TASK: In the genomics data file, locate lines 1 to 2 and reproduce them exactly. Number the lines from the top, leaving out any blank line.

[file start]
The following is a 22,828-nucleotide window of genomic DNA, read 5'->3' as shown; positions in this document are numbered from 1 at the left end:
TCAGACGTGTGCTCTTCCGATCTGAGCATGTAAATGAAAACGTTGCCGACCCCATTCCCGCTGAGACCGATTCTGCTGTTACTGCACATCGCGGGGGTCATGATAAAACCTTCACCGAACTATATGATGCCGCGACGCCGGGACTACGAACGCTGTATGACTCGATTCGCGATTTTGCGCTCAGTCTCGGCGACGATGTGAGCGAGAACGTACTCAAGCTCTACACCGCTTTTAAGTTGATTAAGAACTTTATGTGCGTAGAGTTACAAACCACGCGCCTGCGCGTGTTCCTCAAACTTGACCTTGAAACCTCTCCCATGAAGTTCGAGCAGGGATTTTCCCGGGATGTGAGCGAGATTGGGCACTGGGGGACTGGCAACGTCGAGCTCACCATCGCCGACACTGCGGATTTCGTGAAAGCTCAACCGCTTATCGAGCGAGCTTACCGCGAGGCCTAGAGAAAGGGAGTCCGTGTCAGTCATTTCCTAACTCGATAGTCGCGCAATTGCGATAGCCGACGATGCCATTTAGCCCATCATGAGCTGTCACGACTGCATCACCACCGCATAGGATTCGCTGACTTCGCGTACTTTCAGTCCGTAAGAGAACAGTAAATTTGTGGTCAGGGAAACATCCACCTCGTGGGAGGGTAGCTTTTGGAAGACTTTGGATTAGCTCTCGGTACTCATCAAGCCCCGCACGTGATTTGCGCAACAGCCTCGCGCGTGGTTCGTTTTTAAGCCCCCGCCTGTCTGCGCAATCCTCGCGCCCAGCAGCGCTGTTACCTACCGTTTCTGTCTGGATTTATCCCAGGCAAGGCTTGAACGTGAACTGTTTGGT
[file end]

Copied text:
The following is a 22,828-nucleotide window of genomic DNA, read 5'->3' as shown; positions in this document are numbered from 1 at the left end:
TCAGACGTGTGCTCTTCCGATCTGAGCATGTAAATGAAAACGTTGCCGACCCCATTCCCGCTGAGACCGATTCTGCTGTTACTGCACATCGCGGGGGTCATGATAAAACCTTCACCGAACTATATGATGCCGCGACGCCGGGACTACGAACGCTGTATGACTCGATTCGCGATTTTGCGCTCAGTCTCGGCGACGATGTGAGCGAGAACGTACTCAAGCTCTACACCGCTTTTAAGTTGATTAAGAACTTTATGTGCGTAGAGTTACAAACCACGCGCCTGCGCGTGTTCCTCAAACTTGACCTTGAAACCTCTCCCATGAAGTTCGAGCAGGGATTTTCCCGGGATGTGAGCGAGATTGGGCACTGGGGGACTGGCAACGTCGAGCTCACCATCGCCGACACTGCGGATTTCGTGAAAGCTCAACCGCTTATCGAGCGAGCTTACCGCGAGGCCTAGAGAAAGGGAGTCCGTGTCAGTCATTTCCTAACTCGATAGTCGCGCAATTGCGATAGCCGACGATGCCATTTAGCCCATCATGAGCTGTCACGACTGCATCACCACCGCATAGGATTCGCTGACTTCGCGTACTTTCAGTCCGTAAGAGAACAGTAAATTTGTGGTCAGGGAAACATCCACCTCGTGGGAGGGTAGCTTTTGGAAGACTTTGGATTAGCTCTCGGTACTCATCAAGCCCCGCACGTGATTTGCGCAACAGCCTCGCGCGTGGTTCGTTTTTAAGCCCCCGCCTGTCTGCGCAATCCTCGCGCCCAGCAGCGCTGTTACCTACCGTTTCTGTCTGGATTTATCCCAGGCAAGGCTTGAACGTGAACTGTTTGGT